positive, upbeat? Could be dangerous? Are
you curious about it? Are you pulled in the story?

Fiction is written well when its smeared with
suspense, on practically every page. A grammatically
correct story is boring without suspense. Suspense
is the, must include, factor a story can't do without.

Sunday, May 4, 2008

How To Stop Writer's Block Twelve Ways

Have a question? Agree, disagree, with me?
Leave me your opinion.

You get writer's block when you're tired, stressed,
in a hurry, must meet a dead-line, or want your
creative flow to, just, hic-cup. Don't panic. Sit back.
Take a few deep breaths to relax before starting.

"My mind is full of ideas." I heard a friend say.
"Can't sleep, might forget them.

I explained the twelve ways to stop sleepless
nights, and drag writer's block to the curb.
I, specifically, recommended number one to

1. A mind full of writing ideas require jotting
down. Or, use a tape recorder to capture

2. Start writing about anything, just to extract
your creative flow. Ideas will form as you
continue to write.

3. Pick any subject to write about. Use an
interesting angle. An angle that's new for
you to write about. It will test, inspire,

4. Keep a journal. Refer to it on the days
when writer's block has your mind blank.

"Suppose, I'm stressed and can't write?" You
sipped coffee.

5. Write down what's bothering you. Pluck-out
writing ideas. Use stress as a spring-board
to writing.

6. Look around the room you're sitting in.
The first object that your eyes see, write
about it.

"What do you mean?" Someone asked.

I, first, saw a pencil. I'd use the word in
an essay, for example. A possible angle:
How many pencils are used by six-year-olds, in
a week. My target would be the neighborhood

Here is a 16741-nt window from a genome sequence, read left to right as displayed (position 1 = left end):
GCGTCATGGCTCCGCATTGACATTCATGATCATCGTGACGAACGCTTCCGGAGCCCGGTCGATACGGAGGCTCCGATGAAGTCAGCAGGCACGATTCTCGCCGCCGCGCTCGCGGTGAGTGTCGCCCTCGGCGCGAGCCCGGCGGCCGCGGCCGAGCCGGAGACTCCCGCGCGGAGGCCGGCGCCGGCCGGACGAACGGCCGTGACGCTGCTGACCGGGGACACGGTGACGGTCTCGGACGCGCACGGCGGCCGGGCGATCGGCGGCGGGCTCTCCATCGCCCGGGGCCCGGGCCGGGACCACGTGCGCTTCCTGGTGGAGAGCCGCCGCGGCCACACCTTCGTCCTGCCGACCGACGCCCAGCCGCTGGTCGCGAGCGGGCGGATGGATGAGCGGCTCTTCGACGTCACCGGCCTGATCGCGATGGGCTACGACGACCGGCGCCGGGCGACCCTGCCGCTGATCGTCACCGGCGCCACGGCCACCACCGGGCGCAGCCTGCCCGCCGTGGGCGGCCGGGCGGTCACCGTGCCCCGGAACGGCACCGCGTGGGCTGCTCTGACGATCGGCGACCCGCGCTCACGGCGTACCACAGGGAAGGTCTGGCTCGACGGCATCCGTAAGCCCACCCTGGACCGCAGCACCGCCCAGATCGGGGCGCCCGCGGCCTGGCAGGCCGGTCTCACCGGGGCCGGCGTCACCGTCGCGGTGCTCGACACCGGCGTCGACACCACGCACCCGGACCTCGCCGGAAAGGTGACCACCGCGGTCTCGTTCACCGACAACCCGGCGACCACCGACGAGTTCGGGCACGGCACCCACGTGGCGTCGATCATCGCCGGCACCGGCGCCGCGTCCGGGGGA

grade school.

Or, the writing idea points to a disappearing
pencil. It was a gift passed down for four
generations. Why did it disappear? Is it
connected to murder? Everyone who comes
in contact with it gets sick or dies.

7. Pick a phrase to write about. A phrase
is more than two words. The phrase can
be a remark made by your co-worker, news
head-line, quotation, etc.

8. Choose two colors to write about. Your
favorite color, and a color that looks bad
on you.

9. Write about the, first, moving person,
animal, to cross your path. You're in a
room alone, and there's no one or
animal to disturb you? Look out the
window. Write about whomever, whatever,
you see. A bird? Cat? Human? Car?

10. Write about the funniest moment so far in
your life.

11. Scribble down thoughts on the, most
informative, article or non-fiction
book you've read. How did it help you?
Why was it one of the better books, article?

12. Are you a writer? Why are you a writer?
Show what a writer does.

Writer's block is stopped by writing through
it. The secret to stopping writer's block is
to gather-up ideas around you, from a journal,
and/or write about something that happened
to you. The next step is to turn those ideas
into master-pieces.

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About Me

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Marcella Glenn is a freelance writer who has written news reports, worked in an office, reviewed movies, published a newsletter and had her novel, "Grave Street House," published. She, too, is a Writing Consultant as well as a Personal Coach.

She has tried to go down some of life's other paths. A few paths were a mail-order business, the publishing of a pen-pal newsletter and selling plastic-ware. Only, she was back writing before realizing what she was doing.

She'd critique titles, paragraphs, news reports, that no one submitted to her. She'd stop herself, eventually. Marcella Glenn seemed to be enjoying the act of writing. This is how she knew writing was more than a hobby.

Let it be a lesson in your life too. Is writing calling your name? Or, acting? Teaching? Are you interested in engineering? Have the courage to go for your dreams. Simply, believe in yourself.

Meet Marcella Glenn on Twitter:

Grave Street House Interview
Authors Show Radio Announces Interview Lineup For Week Of February 16, 2009
Internet Radio features five new authors each week
February 16, 2009
Every week, The Authors Show, radio version features interviews with up and coming authors from around the world. This week The Authors Show radio features Marcella Glenn, author of  'Grave Street House'.